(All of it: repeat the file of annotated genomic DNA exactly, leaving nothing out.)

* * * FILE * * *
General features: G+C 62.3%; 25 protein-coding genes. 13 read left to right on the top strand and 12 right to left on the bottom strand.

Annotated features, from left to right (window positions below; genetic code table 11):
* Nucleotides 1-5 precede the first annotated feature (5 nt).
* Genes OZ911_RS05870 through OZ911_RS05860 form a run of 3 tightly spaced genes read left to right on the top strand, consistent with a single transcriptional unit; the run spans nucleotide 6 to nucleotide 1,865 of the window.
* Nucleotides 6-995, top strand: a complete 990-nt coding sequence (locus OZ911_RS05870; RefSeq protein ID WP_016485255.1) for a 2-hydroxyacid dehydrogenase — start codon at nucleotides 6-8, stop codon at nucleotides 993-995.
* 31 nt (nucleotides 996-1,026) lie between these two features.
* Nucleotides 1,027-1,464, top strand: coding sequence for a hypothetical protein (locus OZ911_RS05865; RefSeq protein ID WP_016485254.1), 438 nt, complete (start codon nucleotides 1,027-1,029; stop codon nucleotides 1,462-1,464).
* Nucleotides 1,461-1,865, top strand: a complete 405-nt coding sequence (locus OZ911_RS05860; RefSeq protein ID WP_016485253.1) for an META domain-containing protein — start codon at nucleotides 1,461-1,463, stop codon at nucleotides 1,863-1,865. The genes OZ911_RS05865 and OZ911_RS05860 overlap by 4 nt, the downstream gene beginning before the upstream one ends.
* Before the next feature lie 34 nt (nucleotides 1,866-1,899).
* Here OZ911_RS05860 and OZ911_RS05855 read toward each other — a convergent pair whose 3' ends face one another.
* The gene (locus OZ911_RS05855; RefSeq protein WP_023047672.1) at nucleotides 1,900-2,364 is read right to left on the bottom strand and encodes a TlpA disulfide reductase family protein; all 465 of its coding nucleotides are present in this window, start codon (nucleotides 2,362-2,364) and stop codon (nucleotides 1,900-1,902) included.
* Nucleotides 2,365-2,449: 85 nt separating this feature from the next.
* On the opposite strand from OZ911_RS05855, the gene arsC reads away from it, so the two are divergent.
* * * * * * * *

General features: G+C 62.3%; 25 protein-coding genes. 13 read left to right on the top strand and 12 right to left on the bottom strand.

Annotated features, from left to right (window positions below; genetic code table 11):
* Nucleotides 1-5 precede the first annotated feature (5 nt).
* Genes OZ911_RS05870 through OZ911_RS05860 form a run of 3 tightly spaced genes read left to right on the top strand, consistent with a single transcriptional unit; the run spans nucleotide 6 to nucleotide 1,865 of the window.
* Nucleotides 6-995, top strand: a complete 990-nt coding sequence (locus OZ911_RS05870; RefSeq protein ID WP_016485255.1) for a 2-hydroxyacid dehydrogenase — start codon at nucleotides 6-8, stop codon at nucleotides 993-995.
* 31 nt (nucleotides 996-1,026) lie between these two features.
* Nucleotides 1,027-1,464, top strand: coding sequence for a hypothetical protein (locus OZ911_RS05865; RefSeq protein ID WP_016485254.1), 438 nt, complete (start codon nucleotides 1,027-1,029; stop codon nucleotides 1,462-1,464).
* Nucleotides 1,461-1,865, top strand: a complete 405-nt coding sequence (locus OZ911_RS05860; RefSeq protein ID WP_016485253.1) for an META domain-containing protein — start codon at nucleotides 1,461-1,463, stop codon at nucleotides 1,863-1,865. The genes OZ911_RS05865 and OZ911_RS05860 overlap by 4 nt, the downstream gene beginning before the upstream one ends.
* Before the next feature lie 34 nt (nucleotides 1,866-1,899).
* Here OZ911_RS05860 and OZ911_RS05855 read toward each other — a convergent pair whose 3' ends face one another.
* The gene (locus OZ911_RS05855; RefSeq protein WP_023047672.1) at nucleotides 1,900-2,364 is read right to left on the bottom strand and encodes a TlpA disulfide reductase family protein; all 465 of its coding nucleotides are present in this window, start codon (nucleotides 2,362-2,364) and stop codon (nucleotides 1,900-1,902) included.
* Nucleotides 2,365-2,449: 85 nt separating this feature from the next.
* On the opposite strand from OZ911_RS05855, the gene arsC reads away from it, so the two are divergent.